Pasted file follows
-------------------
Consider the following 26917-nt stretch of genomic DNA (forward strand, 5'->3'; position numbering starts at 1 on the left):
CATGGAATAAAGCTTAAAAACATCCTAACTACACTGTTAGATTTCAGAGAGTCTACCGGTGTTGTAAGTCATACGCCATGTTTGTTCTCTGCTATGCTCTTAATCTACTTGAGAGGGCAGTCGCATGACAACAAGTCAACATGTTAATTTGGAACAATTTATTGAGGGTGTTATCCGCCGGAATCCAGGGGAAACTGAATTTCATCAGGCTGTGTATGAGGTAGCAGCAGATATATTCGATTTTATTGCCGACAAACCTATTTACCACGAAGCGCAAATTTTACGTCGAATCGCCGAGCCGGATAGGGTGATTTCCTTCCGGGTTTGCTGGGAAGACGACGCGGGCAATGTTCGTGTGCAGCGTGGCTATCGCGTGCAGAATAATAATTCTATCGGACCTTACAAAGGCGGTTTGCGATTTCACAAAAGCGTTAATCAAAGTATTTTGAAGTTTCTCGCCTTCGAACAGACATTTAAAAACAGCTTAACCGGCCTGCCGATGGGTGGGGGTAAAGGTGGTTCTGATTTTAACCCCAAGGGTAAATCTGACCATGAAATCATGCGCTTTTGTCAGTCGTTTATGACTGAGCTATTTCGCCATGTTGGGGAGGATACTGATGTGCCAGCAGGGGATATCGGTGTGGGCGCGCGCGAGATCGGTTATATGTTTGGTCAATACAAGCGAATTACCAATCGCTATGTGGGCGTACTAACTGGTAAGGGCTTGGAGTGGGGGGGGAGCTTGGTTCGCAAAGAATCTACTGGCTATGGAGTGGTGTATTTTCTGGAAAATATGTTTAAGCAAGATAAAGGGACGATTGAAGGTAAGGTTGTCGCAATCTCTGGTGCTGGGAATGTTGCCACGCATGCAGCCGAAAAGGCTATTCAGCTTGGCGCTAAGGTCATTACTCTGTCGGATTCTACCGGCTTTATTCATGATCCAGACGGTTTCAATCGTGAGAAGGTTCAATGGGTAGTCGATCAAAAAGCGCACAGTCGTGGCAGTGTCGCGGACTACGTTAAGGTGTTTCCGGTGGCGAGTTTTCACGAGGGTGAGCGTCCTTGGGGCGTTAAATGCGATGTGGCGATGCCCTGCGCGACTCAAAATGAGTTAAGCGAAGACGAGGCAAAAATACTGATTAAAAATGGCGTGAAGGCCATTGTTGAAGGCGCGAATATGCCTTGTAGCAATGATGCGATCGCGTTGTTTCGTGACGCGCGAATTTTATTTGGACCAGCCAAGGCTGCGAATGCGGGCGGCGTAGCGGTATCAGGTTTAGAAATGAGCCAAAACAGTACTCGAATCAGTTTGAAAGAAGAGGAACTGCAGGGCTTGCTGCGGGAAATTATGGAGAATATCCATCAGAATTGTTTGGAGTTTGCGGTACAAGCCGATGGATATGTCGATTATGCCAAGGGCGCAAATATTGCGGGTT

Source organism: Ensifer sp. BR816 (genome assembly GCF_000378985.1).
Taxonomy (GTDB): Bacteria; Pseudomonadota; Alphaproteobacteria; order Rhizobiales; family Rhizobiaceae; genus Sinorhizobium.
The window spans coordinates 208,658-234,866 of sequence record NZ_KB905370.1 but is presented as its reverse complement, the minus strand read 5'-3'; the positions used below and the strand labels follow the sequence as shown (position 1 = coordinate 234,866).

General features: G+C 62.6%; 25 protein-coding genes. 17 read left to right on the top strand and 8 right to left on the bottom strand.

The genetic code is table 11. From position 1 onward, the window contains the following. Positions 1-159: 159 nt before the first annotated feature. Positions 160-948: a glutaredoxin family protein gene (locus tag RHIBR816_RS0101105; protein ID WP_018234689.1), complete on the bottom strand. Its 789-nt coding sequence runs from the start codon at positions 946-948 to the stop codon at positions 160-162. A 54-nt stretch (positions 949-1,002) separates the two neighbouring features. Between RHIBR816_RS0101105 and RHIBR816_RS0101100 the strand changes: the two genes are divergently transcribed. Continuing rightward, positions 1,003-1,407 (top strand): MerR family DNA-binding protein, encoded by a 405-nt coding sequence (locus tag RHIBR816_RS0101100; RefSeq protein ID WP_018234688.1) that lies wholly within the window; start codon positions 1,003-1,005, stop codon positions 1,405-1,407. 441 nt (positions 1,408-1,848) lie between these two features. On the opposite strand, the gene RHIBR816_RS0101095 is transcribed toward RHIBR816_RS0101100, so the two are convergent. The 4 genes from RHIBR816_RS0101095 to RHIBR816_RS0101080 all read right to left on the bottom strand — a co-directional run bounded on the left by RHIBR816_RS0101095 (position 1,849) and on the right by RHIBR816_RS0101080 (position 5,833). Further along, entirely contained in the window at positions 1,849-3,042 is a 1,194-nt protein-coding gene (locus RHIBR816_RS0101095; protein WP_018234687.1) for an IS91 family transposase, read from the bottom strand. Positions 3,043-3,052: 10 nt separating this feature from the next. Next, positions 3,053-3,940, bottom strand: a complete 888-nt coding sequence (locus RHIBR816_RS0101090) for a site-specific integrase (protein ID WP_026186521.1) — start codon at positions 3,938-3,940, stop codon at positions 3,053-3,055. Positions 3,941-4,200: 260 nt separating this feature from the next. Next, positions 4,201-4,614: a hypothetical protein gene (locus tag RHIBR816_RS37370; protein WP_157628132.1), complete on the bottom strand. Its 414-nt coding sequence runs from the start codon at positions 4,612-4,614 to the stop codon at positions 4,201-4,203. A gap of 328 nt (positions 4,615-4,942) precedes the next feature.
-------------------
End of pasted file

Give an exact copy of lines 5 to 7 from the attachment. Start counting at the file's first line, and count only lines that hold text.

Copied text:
The window spans coordinates 208,658-234,866 of sequence record NZ_KB905370.1 but is presented as its reverse complement, the minus strand read 5'-3'; the positions used below and the strand labels follow the sequence as shown (position 1 = coordinate 234,866).

General features: G+C 62.6%; 25 protein-coding genes. 17 read left to right on the top strand and 8 right to left on the bottom strand.

The genetic code is table 11. From position 1 onward, the window contains the following. Positions 1-159: 159 nt before the first annotated feature. Positions 160-948: a glutaredoxin family protein gene (locus tag RHIBR816_RS0101105; protein ID WP_018234689.1), complete on the bottom strand. Its 789-nt coding sequence runs from the start codon at positions 946-948 to the stop codon at positions 160-162. A 54-nt stretch (positions 949-1,002) separates the two neighbouring features. Between RHIBR816_RS0101105 and RHIBR816_RS0101100 the strand changes: the two genes are divergently transcribed. Continuing rightward, positions 1,003-1,407 (top strand): MerR family DNA-binding protein, encoded by a 405-nt coding sequence (locus tag RHIBR816_RS0101100; RefSeq protein ID WP_018234688.1) that lies wholly within the window; start codon positions 1,003-1,005, stop codon positions 1,405-1,407. 441 nt (positions 1,408-1,848) lie between these two features. On the opposite strand, the gene RHIBR816_RS0101095 is transcribed toward RHIBR816_RS0101100, so the two are convergent. The 4 genes from RHIBR816_RS0101095 to RHIBR816_RS0101080 all read right to left on the bottom strand — a co-directional run bounded on the left by RHIBR816_RS0101095 (position 1,849) and on the right by RHIBR816_RS0101080 (position 5,833). Further along, entirely contained in the window at positions 1,849-3,042 is a 1,194-nt protein-coding gene (locus RHIBR816_RS0101095; protein WP_018234687.1) for an IS91 family transposase, read from the bottom strand. Positions 3,043-3,052: 10 nt separating this feature from the next. Next, positions 3,053-3,940, bottom strand: a complete 888-nt coding sequence (locus RHIBR816_RS0101090) for a site-specific integrase (protein ID WP_026186521.1) — start codon at positions 3,938-3,940, stop codon at positions 3,053-3,055. Positions 3,941-4,200: 260 nt separating this feature from the next. Next, positions 4,201-4,614: a hypothetical protein gene (locus tag RHIBR816_RS37370; protein WP_157628132.1), complete on the bottom strand. Its 414-nt coding sequence runs from the start codon at positions 4,612-4,614 to the stop codon at positions 4,201-4,203. A gap of 328 nt (positions 4,615-4,942) precedes the next feature.